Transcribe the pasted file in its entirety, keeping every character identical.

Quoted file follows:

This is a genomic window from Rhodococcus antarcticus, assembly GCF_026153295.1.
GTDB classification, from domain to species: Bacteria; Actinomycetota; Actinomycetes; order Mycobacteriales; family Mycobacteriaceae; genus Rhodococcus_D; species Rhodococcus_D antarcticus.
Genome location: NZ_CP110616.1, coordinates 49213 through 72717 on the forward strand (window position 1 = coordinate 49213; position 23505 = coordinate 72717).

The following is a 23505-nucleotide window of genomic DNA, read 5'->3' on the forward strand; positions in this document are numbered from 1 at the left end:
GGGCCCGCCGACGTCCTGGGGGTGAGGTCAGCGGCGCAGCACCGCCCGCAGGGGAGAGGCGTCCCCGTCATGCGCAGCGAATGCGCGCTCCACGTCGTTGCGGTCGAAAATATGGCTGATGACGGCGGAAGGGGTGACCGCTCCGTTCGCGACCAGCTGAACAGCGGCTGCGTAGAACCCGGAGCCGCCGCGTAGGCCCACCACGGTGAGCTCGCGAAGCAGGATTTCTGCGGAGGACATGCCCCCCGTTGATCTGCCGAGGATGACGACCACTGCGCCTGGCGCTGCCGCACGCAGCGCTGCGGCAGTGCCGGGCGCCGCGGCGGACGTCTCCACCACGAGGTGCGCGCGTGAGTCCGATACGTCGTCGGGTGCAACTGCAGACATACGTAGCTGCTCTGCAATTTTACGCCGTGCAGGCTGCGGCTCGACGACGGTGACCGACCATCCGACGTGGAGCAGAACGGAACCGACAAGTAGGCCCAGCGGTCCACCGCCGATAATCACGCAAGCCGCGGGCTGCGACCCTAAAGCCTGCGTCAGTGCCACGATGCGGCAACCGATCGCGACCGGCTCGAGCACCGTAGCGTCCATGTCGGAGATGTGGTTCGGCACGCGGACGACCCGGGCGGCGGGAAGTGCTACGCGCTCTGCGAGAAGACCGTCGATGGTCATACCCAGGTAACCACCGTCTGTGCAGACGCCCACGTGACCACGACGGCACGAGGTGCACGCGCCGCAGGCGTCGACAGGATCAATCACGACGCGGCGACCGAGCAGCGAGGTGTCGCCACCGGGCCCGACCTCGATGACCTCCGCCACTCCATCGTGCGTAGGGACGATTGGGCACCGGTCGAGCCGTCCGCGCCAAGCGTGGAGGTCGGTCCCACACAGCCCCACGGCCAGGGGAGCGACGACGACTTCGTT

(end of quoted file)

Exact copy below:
This is a genomic window from Rhodococcus antarcticus, assembly GCF_026153295.1.
GTDB classification, from domain to species: Bacteria; Actinomycetota; Actinomycetes; order Mycobacteriales; family Mycobacteriaceae; genus Rhodococcus_D; species Rhodococcus_D antarcticus.
Genome location: NZ_CP110616.1, coordinates 49213 through 72717 on the forward strand (window position 1 = coordinate 49213; position 23505 = coordinate 72717).

The following is a 23505-nucleotide window of genomic DNA, read 5'->3' on the forward strand; positions in this document are numbered from 1 at the left end:
GGGCCCGCCGACGTCCTGGGGGTGAGGTCAGCGGCGCAGCACCGCCCGCAGGGGAGAGGCGTCCCCGTCATGCGCAGCGAATGCGCGCTCCACGTCGTTGCGGTCGAAAATATGGCTGATGACGGCGGAAGGGGTGACCGCTCCGTTCGCGACCAGCTGAACAGCGGCTGCGTAGAACCCGGAGCCGCCGCGTAGGCCCACCACGGTGAGCTCGCGAAGCAGGATTTCTGCGGAGGACATGCCCCCCGTTGATCTGCCGAGGATGACGACCACTGCGCCTGGCGCTGCCGCACGCAGCGCTGCGGCAGTGCCGGGCGCCGCGGCGGACGTCTCCACCACGAGGTGCGCGCGTGAGTCCGATACGTCGTCGGGTGCAACTGCAGACATACGTAGCTGCTCTGCAATTTTACGCCGTGCAGGCTGCGGCTCGACGACGGTGACCGACCATCCGACGTGGAGCAGAACGGAACCGACAAGTAGGCCCAGCGGTCCACCGCCGATAATCACGCAAGCCGCGGGCTGCGACCCTAAAGCCTGCGTCAGTGCCACGATGCGGCAACCGATCGCGACCGGCTCGAGCACCGTAGCGTCCATGTCGGAGATGTGGTTCGGCACGCGGACGACCCGGGCGGCGGGAAGTGCTACGCGCTCTGCGAGAAGACCGTCGATGGTCATACCCAGGTAACCACCGTCTGTGCAGACGCCCACGTGACCACGACGGCACGAGGTGCACGCGCCGCAGGCGTCGACAGGATCAATCACGACGCGGCGACCGAGCAGCGAGGTGTCGCCACCGGGCCCGACCTCGATGACCTCCGCCACTCCATCGTGCGTAGGGACGATTGGGCACCGGTCGAGCCGTCCGCGCCAAGCGTGGAGGTCGGTCCCACACAGCCCCACGGCCAGGGGAGCGACGACGACTTCGTT